Tuesday’s GOP debate puts spotlight on Fox Business Network’s Maria Bartiromo
Fox Business Network anchor Maria Bartiromo believes the Republicans are not helping themselves by whining about the moderators at the primary debates.
“President Obama said it, and it was true,” she said during a conversation at the FBN offices in midtown Manhattan a few days before she takes the stage for the channel’s Nov. 10 primary debate in Milwaukee. “If these guys can’t deal with the moderators, how are you going to be able to deal with Russia and China?”
But Bartiromo is prepared to take the hits if the candidates get ruffled by the questions she and Fox News Channel and FBN anchor Neil Cavuto serve up during what will be the biggest night in the history of the eight-year-old business news channel.
“I guess it’s become cool to slap around the moderator. That’s OK,” said Bartiromo, who still has a Brooklyn-bred toughness underneath her glamorous on-camera image. “I’m not uncomfortable with that.”
Bartiromo said her Twitter account was “on fire” as she watched former CNBC colleagues Carl Quintanilla, Becky Quick and John Harwood take on at the GOP contenders on Oct. 28. The event was heavily criticized for the caustic tone of the questioners, leading an angry Republican National Committee Chairman Reince Priebus to suspend a future GOP debate scheduled to air on NBC and Telemundo.
“I’ve been trying to take the high road and not criticize,” said Bartiromo, who joined FBN in 2013 after 20 years at CNBC. But when pressed to assess the harsh reaction to the CNBC debate, she said, “I think that bias came through, and they wanted to embarrass the Republicans.”
While Bartiromo maintains that she doesn’t traffic in so-called “gotcha” questions, she is aware the debates need to have spontaneous moments. “It’s an exercise in seeing how these guys and gal think on their feet,” she said. “Unforeseen events happen, and you’ve got to react as the leader of the free world. How are you going to act?”
Her approach will include pressing the candidates for details on their tax and budget proposals. “I’m clear on where the holes may be in their plans so I can try to solicit information and help the viewer,” she said. “As far as worrying ‘what if he says this to me, what if he does that to me’ — I don’t have time for that.”
Bartiromo is well aware that her network’s debate-night performance will be compared to the one that was just skewered.
I thrive in pressure situations. That’s how I’ve always led my life. I feel good about it. I’m excited.
“The stakes are higher,” she said. “I thrive in pressure situations. That’s how I’ve always led my life. I feel good about it. I’m excited.”
The debate, being held in conjunction with the Wall Street Journal at the Milwaukee Theater, will attract more viewers to FBN than ever, just as the previous face-offs with Donald Trump and company already have done for Fox News Channel (24 million), CNN (22.9 million ) and CNBC (14 million).
The ratings bar will not be as high for FBN, which has been around only since 2007 and for years was available in far fewer cable and satellite homes than CNBC. Parent company 21st Century Fox has worked aggressively to improve the channel’s distribution and is seeing its audience grow. In October, FBN averaged 102,000 viewers during its business news coverage hours (9:30 a.m.-5 p.m. Eastern), up 92% from a year ago. CNBC averaged 213,000 viewers in those hours, up 6%.
Based on the previous debates, an audience in the range of 8 million to 10 million for FBN on Tuesday night is possible. The network also will be front and center as clips of the event show up on cable news programs, morning shows and in late-night monologues during the days that follow.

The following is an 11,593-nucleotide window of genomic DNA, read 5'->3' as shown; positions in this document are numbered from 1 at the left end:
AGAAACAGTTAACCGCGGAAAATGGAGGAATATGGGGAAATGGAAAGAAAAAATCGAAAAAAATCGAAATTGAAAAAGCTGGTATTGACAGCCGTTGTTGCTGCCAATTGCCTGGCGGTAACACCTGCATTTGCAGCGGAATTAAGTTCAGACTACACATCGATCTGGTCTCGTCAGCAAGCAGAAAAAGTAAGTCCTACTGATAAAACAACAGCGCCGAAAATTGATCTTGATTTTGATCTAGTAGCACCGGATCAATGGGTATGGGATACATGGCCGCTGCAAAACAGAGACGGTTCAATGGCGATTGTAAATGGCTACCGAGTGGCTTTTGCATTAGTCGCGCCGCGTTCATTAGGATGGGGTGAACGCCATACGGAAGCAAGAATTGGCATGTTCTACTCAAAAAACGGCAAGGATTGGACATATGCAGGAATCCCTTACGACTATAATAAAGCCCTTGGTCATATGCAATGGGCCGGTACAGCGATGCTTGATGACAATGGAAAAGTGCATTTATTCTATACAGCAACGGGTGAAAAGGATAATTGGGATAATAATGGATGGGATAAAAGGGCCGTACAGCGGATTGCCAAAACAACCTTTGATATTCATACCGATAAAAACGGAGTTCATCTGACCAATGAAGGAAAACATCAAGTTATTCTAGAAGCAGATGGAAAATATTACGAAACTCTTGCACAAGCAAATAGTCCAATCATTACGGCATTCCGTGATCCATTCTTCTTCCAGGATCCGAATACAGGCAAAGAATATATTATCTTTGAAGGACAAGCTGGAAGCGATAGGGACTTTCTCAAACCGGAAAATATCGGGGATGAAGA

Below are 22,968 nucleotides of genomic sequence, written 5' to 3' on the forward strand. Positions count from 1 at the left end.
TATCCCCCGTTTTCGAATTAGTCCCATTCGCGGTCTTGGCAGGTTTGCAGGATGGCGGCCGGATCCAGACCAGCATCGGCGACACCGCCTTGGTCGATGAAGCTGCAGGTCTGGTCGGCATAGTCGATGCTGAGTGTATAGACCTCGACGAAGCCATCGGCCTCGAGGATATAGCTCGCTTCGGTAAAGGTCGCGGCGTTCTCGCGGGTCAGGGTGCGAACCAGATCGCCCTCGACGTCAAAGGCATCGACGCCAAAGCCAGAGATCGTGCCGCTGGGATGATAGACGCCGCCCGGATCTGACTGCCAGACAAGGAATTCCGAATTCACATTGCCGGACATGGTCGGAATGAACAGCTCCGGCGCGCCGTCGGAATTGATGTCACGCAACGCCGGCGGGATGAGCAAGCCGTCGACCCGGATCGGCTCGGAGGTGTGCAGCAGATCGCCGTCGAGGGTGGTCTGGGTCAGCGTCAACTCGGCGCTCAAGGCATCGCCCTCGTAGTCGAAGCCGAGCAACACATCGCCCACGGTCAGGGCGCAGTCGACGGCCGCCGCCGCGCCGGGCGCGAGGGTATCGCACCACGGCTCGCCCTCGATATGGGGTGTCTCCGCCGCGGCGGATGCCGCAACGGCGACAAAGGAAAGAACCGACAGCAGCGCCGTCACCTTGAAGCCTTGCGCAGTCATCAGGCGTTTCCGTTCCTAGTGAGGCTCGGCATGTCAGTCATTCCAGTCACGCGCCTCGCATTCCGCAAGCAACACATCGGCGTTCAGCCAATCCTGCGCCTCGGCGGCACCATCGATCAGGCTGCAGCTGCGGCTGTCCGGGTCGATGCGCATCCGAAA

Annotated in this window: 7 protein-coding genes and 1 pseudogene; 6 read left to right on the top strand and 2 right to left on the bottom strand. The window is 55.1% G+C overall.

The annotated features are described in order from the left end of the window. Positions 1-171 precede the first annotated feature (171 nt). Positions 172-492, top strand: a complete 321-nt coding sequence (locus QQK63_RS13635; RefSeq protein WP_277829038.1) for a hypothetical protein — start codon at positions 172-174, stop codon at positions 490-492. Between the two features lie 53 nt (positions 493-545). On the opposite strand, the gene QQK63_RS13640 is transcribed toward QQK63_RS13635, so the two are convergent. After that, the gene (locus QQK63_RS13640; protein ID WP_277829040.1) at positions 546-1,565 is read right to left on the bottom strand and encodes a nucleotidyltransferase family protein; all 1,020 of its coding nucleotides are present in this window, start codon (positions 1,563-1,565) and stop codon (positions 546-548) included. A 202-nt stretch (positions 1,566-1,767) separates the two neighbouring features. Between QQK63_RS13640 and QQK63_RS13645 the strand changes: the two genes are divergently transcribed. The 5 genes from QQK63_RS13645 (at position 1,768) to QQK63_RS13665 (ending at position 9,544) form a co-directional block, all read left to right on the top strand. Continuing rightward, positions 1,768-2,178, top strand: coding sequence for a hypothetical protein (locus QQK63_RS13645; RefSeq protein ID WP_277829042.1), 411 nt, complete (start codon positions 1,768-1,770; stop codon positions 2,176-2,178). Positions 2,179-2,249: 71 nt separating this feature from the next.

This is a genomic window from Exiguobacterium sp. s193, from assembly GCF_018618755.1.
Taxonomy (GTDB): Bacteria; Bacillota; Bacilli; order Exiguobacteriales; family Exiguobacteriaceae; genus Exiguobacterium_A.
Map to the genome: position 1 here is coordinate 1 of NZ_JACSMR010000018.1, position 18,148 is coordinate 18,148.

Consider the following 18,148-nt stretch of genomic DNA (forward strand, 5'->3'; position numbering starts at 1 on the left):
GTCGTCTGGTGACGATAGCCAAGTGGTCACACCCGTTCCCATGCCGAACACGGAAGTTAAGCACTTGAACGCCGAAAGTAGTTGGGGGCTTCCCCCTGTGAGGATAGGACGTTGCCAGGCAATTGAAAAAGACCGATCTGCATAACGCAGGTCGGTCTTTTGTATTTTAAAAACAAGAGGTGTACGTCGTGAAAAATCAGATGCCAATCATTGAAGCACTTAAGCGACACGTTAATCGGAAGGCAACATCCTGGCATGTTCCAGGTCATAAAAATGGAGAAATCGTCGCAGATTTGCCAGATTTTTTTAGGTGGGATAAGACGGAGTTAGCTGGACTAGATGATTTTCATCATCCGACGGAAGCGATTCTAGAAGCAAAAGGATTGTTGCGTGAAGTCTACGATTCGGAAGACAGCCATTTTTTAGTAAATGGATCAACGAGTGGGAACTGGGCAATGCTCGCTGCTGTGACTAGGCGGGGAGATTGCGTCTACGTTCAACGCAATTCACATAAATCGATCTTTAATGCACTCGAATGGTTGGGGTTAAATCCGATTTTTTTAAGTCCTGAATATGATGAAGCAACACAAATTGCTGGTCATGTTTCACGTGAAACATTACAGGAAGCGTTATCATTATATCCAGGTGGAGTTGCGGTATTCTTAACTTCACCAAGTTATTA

Bartiromo, who hosts FBN’s daily program “Mornings with Maria” and a weekly roundtable show on Fox News Channel, “Sunday Morning Futures,” acknowledges that it has taken time for the public to recognize her transition from CNBC.
“When I first got here, it was hard,” she said. “People said to me, ‘What are you doing? You’re the face of [CNBC]; why would you leave?’ And I found myself explaining more than I thought I would have to. The fact is [Fox News Chairman and CEO] Roger Ailes has been a mentor to me my entire career. He put me on the air. He was the person who oversaw me becoming the first person to report live from the floor of the New York Stock Exchange. I have very high regard for him. Secondly, I thought audiences were changing, and I had been there for 20 years.”
The overall demand for market coverage on TV has shrunk since the economic crisis of 2008. CNBC’s daytime ratings dropped in the six consecutive years that followed. Former executives at that network say the day traders of the dot-com boom have disappeared, baby boomers are older and more risk-averse and millennials simply don’t have the money to even get into market.
CNBC no longer depends on Nielsen ratings to sell its daytime audience and now uses research to show it reaches wealthy executives and managers watching in their offices, hotels or health clubs. In prime time, CNBC has gone to reality programming, mostly repeats of the entrepreneur competition show “Shark Tank.”
Bartiromo, who always has had a strong interest in politics, believes Fox Business Network can succeed as an alternative by expanding its focus beyond the financial markets. “We are not speaking to the trade desk,” she said. “[Our] subjects and content are relatable and accessible to a broad group of people that care about money issues.”
Bartiromo is counting on some of the debate audience to wake up with their sets tuned to Fox Business Network on Wednesday morning and sample her daily show. She will be at her anchor desk live from Milwaukee after the long night on the air. “We’re hoping for some spillover,” she said.
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